Branching out of Academia:
How MPA Professors are Expanding Their Influence Outside the Classroom
She sits with stacks of research surrounding her, a cursor blinking on an empty computer screen, and a thousand thoughts suspended in her head. So she does what is most logical for her—she picks up her paintbrush.
"I find there is less emotional baggage when I sit down to research if I have taken a creative break to paint," says up-and-coming painter Eva Witesman. "When you take the opportunity to express lots of pieces of your humanity, it improves other aspects of your life."
Although Witesman is a highly regarded associate professor at the Romney Institute, her outside pursuits have not only provided an artistic outlet but have also begun to garner attention. The Springville Art Museum recently accepted one of her paintings in its religious art show—a first-time occurrence for Witesman.
But she is not the only professor to shine outside the classroom. Several MPA professors have also found that outside pursuits enrich their teaching experience.
Like Witesman, who began painting in grade school but whose participation gradually dwindled, Rex Facer began playing the violin at an early age but gave it up as a teenager. Gentle prodding from his wife and his daughter's growing interest in violin made Facer decide to reunite himself with his musical roots.
Facer has played in church and in school talent shows, and he plans more performances in the future. But for now, the main benefit to fiddling around with his four-string is relieving stress.
"It's a good break to take the instrument out and play it several times a week," he says. "It's been a nice, relaxing opportunity."
While Facer admits there are many better violinists, he says it is important to branch outside his area of expertise to inspire students to do likewise.
For associate professor and director David W. Hart, he will be the first one to tell you his running isn't about winning; it's about finishing the race–an especially long one.
Hart doesn't run in a common 10K or even a traditional 26-mile marathon, he is an ultramarathon runner. He has been competing in marathons, including 50K races (thirty-one miles), for the last eight years. This summer Hart's endurance will be tried as he runs a fifty-miler.
While many may wonder how running for hours at a time could be enjoyable, it's very cathartic for Hart. It clears his mind to run on beautiful paths through the mountains. Hitting the trails has helped Hart achieve equilibrium in his life and has even been a great place for brainstorming.
"I realized how important running was for my professional life while I was working on my dissertation," he says. "I would work on it all day and in the evening I would go for long runs. It helped eliminate all the day's ‘noise' in my head and was a surprising source of good ideas and inspiration."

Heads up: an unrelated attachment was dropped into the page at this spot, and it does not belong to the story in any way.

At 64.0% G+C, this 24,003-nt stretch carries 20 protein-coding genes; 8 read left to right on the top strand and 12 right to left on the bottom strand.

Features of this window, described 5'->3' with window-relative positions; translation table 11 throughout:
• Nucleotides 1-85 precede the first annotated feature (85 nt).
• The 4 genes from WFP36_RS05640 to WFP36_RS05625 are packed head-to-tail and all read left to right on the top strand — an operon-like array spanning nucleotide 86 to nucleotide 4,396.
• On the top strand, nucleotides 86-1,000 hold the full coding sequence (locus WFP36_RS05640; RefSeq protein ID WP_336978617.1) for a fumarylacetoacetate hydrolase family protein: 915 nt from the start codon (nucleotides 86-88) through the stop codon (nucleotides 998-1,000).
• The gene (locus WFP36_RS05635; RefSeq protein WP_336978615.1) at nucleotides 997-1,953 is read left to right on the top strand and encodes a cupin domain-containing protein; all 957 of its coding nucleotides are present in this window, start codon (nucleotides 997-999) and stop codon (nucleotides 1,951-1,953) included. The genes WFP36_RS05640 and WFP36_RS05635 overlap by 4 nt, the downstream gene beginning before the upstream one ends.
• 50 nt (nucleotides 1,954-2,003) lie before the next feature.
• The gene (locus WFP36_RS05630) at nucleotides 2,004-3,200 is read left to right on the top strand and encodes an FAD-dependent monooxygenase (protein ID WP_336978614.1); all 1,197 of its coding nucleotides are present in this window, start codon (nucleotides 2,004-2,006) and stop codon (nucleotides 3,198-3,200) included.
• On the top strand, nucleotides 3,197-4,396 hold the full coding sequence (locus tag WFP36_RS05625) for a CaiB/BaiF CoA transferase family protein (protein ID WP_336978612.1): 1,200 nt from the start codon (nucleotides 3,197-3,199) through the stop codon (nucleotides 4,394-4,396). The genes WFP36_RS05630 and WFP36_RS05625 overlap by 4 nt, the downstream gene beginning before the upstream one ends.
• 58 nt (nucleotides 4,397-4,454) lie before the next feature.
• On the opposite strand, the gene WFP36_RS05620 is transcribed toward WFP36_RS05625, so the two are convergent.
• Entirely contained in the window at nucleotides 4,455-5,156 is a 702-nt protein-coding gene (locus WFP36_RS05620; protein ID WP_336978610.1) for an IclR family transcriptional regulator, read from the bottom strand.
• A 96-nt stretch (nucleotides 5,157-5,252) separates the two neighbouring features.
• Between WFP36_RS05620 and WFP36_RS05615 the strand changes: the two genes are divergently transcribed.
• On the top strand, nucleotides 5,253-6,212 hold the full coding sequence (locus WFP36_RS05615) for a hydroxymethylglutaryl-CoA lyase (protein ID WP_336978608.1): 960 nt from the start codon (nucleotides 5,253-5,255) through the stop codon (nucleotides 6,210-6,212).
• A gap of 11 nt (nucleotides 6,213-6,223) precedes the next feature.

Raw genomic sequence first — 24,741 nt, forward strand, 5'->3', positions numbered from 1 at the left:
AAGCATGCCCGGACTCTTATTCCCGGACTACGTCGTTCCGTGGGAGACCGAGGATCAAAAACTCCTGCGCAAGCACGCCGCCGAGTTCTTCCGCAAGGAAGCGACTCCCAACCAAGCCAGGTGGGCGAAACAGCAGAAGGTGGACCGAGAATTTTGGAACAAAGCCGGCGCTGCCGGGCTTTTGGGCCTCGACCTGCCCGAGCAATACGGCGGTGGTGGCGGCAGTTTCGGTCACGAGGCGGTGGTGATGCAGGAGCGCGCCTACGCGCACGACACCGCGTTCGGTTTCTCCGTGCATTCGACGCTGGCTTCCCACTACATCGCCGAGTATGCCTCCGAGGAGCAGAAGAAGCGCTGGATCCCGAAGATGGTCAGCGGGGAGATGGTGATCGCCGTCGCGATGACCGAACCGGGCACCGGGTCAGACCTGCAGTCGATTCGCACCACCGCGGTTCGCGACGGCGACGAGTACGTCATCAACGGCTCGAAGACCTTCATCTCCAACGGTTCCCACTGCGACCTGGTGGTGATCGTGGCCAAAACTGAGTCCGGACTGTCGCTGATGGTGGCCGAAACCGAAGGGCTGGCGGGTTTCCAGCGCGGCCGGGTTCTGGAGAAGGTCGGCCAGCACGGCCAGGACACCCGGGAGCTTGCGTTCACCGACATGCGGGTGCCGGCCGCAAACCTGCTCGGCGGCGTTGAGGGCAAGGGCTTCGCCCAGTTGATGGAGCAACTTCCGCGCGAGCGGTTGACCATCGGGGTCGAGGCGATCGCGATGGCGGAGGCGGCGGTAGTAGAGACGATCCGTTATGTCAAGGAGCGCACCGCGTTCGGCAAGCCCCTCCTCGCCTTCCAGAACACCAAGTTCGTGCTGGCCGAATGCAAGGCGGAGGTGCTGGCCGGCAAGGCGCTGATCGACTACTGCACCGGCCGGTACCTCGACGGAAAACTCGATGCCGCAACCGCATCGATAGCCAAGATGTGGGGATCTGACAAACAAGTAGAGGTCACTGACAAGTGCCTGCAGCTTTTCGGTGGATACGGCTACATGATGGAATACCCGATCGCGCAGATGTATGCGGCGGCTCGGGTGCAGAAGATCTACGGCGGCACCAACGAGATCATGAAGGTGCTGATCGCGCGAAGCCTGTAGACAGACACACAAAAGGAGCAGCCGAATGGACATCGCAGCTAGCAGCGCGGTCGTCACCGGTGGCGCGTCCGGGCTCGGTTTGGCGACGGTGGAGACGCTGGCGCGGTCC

While Hart is going the distance, colleague Don Adolphson is expanding his tennis swing. Adolphson, a former Cal-Berkeley tennis player, reminisces about the days he toured California playing against some of tennis' legends, including Wimbledon stars Arthur Ashe and Stan Smith. When he joined the LDS church while attending graduate school, however, Adolphson says tennis matches, which typically included Sunday play, took a back seat.
"I made a commitment that I would give up Sabbath-day tennis if the Lord helped me keep up my tennis skills throughout my life," says Adolphson, who claims he was born with only two talents: playing tennis and understanding math.
Adolphson kept his commitment and is still swinging strong. In 2004 he played in the St. George senior games. And every year as part of a charity auction, Adolphson auctions off private tennis lessons.
Some professors think the key to a balanced life is to mix business with pleasure, particularly when picking extracurricular pursuits. Professor Jeff Thompson became a member of the Pleasant Grove Patrons of the Arts advisory board after discovering the lack of adequate facilities for children's theater groups in Utah County. In this capacity, Thompson uses his skills as an organizational behavior professor to expedite progress on an independent arts center in the area.
"It's tough to balance everything," Thompson acknowledges, "but one reason I am able to do it is the group I'm working with is phenomenal and reliable."
Thompson, who is a self-proclaimed theater enthusiast, participated in theater during high school and is thrilled to witness his children following his path.
"I'm not really talented myself, but I love how theater can teach principles in a very immediate way; it can move and inspire you," he adds.
Whether inspiration is derived from acting, athletics, or visual aesthetics, the importance of sustaining outside interests is deeply ingrained in the Romney Institute faculty. But those interests are not just meant for the individuals themselves; they are meant to be shared.
"I think it's good for my kids to see me paint, because they see me in a different dimension," Witesman says. "We are all creators; we express ourselves in many ways."
Writer: Sara Elizabeth Payne and Sarah Tomoser